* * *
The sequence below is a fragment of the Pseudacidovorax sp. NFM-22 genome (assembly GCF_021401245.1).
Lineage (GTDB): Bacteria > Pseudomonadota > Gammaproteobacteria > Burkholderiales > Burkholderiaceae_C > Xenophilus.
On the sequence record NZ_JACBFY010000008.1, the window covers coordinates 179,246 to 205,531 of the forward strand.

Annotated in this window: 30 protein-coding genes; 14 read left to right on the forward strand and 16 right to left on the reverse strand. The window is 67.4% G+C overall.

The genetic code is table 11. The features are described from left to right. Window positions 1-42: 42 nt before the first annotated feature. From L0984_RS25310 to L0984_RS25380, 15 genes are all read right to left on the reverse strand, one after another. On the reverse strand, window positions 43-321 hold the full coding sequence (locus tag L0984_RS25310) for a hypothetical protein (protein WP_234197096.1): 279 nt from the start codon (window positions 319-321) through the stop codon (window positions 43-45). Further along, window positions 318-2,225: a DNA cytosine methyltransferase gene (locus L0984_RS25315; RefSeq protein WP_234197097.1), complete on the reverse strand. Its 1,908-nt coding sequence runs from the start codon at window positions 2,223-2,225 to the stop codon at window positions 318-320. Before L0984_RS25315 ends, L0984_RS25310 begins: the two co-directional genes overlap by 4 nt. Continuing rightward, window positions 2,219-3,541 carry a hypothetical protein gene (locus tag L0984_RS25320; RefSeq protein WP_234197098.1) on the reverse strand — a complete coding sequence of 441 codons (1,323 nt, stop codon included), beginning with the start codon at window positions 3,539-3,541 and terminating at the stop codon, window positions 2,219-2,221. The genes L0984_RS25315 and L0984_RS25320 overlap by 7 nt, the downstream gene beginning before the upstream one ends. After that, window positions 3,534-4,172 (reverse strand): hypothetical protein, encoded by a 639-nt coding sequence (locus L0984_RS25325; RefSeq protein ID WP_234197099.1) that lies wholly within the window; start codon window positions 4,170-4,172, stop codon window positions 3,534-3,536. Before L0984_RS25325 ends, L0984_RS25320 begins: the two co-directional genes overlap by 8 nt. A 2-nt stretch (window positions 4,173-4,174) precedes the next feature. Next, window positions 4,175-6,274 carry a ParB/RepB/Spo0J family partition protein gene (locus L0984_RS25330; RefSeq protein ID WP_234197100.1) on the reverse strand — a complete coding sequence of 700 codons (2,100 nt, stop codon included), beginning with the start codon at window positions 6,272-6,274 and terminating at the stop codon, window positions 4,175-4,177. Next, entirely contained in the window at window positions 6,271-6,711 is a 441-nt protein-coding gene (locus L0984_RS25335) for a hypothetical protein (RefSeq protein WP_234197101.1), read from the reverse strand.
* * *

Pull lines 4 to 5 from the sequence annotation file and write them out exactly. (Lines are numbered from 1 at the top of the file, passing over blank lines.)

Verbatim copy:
Annotated in this window: 30 protein-coding genes; 14 read left to right on the forward strand and 16 right to left on the reverse strand. The window is 67.4% G+C overall.

The genetic code is table 11. The features are described from left to right. Window positions 1-42: 42 nt before the first annotated feature. From L0984_RS25310 to L0984_RS25380, 15 genes are all read right to left on the reverse strand, one after another. On the reverse strand, window positions 43-321 hold the full coding sequence (locus tag L0984_RS25310) for a hypothetical protein (protein WP_234197096.1): 279 nt from the start codon (window positions 319-321) through the stop codon (window positions 43-45). Further along, window positions 318-2,225: a DNA cytosine methyltransferase gene (locus L0984_RS25315; RefSeq protein WP_234197097.1), complete on the reverse strand. Its 1,908-nt coding sequence runs from the start codon at window positions 2,223-2,225 to the stop codon at window positions 318-320. Before L0984_RS25315 ends, L0984_RS25310 begins: the two co-directional genes overlap by 4 nt. Continuing rightward, window positions 2,219-3,541 carry a hypothetical protein gene (locus tag L0984_RS25320; RefSeq protein WP_234197098.1) on the reverse strand — a complete coding sequence of 441 codons (1,323 nt, stop codon included), beginning with the start codon at window positions 3,539-3,541 and terminating at the stop codon, window positions 2,219-2,221. The genes L0984_RS25315 and L0984_RS25320 overlap by 7 nt, the downstream gene beginning before the upstream one ends. After that, window positions 3,534-4,172 (reverse strand): hypothetical protein, encoded by a 639-nt coding sequence (locus L0984_RS25325; RefSeq protein ID WP_234197099.1) that lies wholly within the window; start codon window positions 4,170-4,172, stop codon window positions 3,534-3,536. Before L0984_RS25325 ends, L0984_RS25320 begins: the two co-directional genes overlap by 8 nt. A 2-nt stretch (window positions 4,173-4,174) precedes the next feature. Next, window positions 4,175-6,274 carry a ParB/RepB/Spo0J family partition protein gene (locus L0984_RS25330; RefSeq protein ID WP_234197100.1) on the reverse strand — a complete coding sequence of 700 codons (2,100 nt, stop codon included), beginning with the start codon at window positions 6,272-6,274 and terminating at the stop codon, window positions 4,175-4,177. Next, entirely contained in the window at window positions 6,271-6,711 is a 441-nt protein-coding gene (locus L0984_RS25335) for a hypothetical protein (RefSeq protein WP_234197101.1), read from the reverse strand.